SANTA FE – Fresh off steering House Democrats to big electoral gains, U.S. Rep. Ben Ray Luján called on state lawmakers Thursday to approve bills dealing with voting, environmental protection and health care access during their current 60-day session.
In a 25-minute speech to members of the House and Senate, Luján specifically praised bills dealing with automatic voter registration and same-day voter registration.
“I encourage you to continue to act to make New Mexico’s democracy as open and transparent as possible,” he said, adding that lawmakers should make it easier, not harder, for New Mexicans to vote.
The son of former New Mexico House Speaker Ben Lujan, who died in 2012 after a battle with lung cancer, the younger Luján easily won re-election in November to a sixth term representing the 3rd Congressional District, based in northern New Mexico.
He also oversaw House Democrats’ election strategy as chairman of the Democratic Congressional Committee.
After Democrats won a net of 41 seats to reclaim control of the U.S. House of Representatives for the first time since 2011, Luján ran for and won the caucus position of assistant speaker – the fourth-highest position among House Democrats.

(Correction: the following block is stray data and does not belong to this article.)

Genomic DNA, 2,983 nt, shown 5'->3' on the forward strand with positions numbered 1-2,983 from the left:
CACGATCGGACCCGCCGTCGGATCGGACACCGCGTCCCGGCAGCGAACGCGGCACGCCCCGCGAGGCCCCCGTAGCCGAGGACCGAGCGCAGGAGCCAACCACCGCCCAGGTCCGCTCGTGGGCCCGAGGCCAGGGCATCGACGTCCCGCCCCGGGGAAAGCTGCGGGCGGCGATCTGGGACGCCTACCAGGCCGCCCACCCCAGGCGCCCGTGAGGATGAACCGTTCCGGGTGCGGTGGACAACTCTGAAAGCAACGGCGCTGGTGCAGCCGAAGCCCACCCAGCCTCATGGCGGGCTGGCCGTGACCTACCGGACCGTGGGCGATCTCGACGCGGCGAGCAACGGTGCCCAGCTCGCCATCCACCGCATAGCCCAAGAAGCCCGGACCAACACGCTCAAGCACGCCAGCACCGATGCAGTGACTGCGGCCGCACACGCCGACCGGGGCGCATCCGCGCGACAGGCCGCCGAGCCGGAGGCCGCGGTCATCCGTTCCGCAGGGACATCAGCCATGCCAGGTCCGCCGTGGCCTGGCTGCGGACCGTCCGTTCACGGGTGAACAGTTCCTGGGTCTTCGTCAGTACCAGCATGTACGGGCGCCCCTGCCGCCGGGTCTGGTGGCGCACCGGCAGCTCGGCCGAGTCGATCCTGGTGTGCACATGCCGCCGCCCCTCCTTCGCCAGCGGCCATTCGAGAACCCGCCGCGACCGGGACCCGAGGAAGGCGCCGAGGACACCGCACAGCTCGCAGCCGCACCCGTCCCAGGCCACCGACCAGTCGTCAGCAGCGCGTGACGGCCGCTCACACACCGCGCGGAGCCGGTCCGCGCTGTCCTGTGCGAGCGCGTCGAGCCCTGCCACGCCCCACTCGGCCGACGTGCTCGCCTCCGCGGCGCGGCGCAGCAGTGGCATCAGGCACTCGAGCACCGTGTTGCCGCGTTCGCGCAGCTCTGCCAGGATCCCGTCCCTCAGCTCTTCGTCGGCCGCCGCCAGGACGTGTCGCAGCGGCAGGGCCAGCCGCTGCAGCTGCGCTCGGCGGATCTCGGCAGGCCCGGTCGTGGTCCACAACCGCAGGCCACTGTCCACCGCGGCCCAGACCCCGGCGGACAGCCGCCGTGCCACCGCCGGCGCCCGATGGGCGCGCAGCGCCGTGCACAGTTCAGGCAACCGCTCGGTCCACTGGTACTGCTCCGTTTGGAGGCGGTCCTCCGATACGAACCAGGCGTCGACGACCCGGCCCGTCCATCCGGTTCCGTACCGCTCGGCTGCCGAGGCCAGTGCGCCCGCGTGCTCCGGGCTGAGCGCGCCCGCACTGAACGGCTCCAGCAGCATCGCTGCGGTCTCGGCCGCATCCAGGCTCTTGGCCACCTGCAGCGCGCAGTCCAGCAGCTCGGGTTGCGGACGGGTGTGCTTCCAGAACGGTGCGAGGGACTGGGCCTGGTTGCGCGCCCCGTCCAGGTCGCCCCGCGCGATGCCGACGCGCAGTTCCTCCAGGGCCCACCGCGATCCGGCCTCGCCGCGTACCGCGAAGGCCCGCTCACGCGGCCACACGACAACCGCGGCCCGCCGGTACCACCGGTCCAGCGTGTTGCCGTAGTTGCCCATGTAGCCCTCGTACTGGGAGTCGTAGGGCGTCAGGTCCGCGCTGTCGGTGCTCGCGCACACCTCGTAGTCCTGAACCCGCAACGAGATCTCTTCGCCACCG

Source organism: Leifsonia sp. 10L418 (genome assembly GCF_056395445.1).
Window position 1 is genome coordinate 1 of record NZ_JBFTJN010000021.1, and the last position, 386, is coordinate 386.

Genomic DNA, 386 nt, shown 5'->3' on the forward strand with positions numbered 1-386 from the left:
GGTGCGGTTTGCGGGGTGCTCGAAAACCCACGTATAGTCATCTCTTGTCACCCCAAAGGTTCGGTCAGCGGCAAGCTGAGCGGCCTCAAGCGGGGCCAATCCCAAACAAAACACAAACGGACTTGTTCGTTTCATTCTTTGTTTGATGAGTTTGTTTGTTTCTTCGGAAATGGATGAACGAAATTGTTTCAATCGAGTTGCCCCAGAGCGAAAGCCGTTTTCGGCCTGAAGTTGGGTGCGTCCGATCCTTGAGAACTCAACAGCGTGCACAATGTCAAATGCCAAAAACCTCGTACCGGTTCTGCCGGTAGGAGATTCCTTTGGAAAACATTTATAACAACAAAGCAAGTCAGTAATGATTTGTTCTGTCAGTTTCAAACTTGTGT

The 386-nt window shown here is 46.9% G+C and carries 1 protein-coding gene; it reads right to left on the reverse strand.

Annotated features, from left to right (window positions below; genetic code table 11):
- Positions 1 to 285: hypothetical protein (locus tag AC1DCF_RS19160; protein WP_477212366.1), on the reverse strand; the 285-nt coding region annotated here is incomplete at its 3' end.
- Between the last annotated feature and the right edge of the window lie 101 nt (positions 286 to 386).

With his national political stature increasing, Luján on Thursday criticized President Donald Trump for his handling of a 35-day partial federal government shutdown that ended last week.
He called the shutdown “unacceptable” and cited a nonpartisan Congressional Budget Office estimate that it had created $11 billion worth of economic damage to the nation.
“Unfortunately, lately it seems that what comes out of Washington is a series of false starts and distractions, where we move from one manufactured crisis to the next,” Luján said.
He also said a series of public corruption scandals involving elected officials, a flood of dark money in national elections and efforts to make it more difficult to vote have diminished Americans’ confidence in their government.
A former congressional colleague of Gov. Michelle Lujan Grisham, Luján also said the new Democratic governor will pursue federal dollars for drug treatments programs.
But he said there still is work to be done to improve treatment and prevention programs in a state with one of the nation’s highest drug overdose rates.
“Incarceration and shame will not solve this public health crisis,” Luján said.
Both of New Mexico’s two U.S. senators – Tom Udall and Martin Heinrich – have also already delivered speeches to the Legislature.
The two other members of the state’s all-Democrat congressional delegation – U.S. Reps. Xochitl Torres Small and Deb Haaland – are expected to do likewise in the coming days.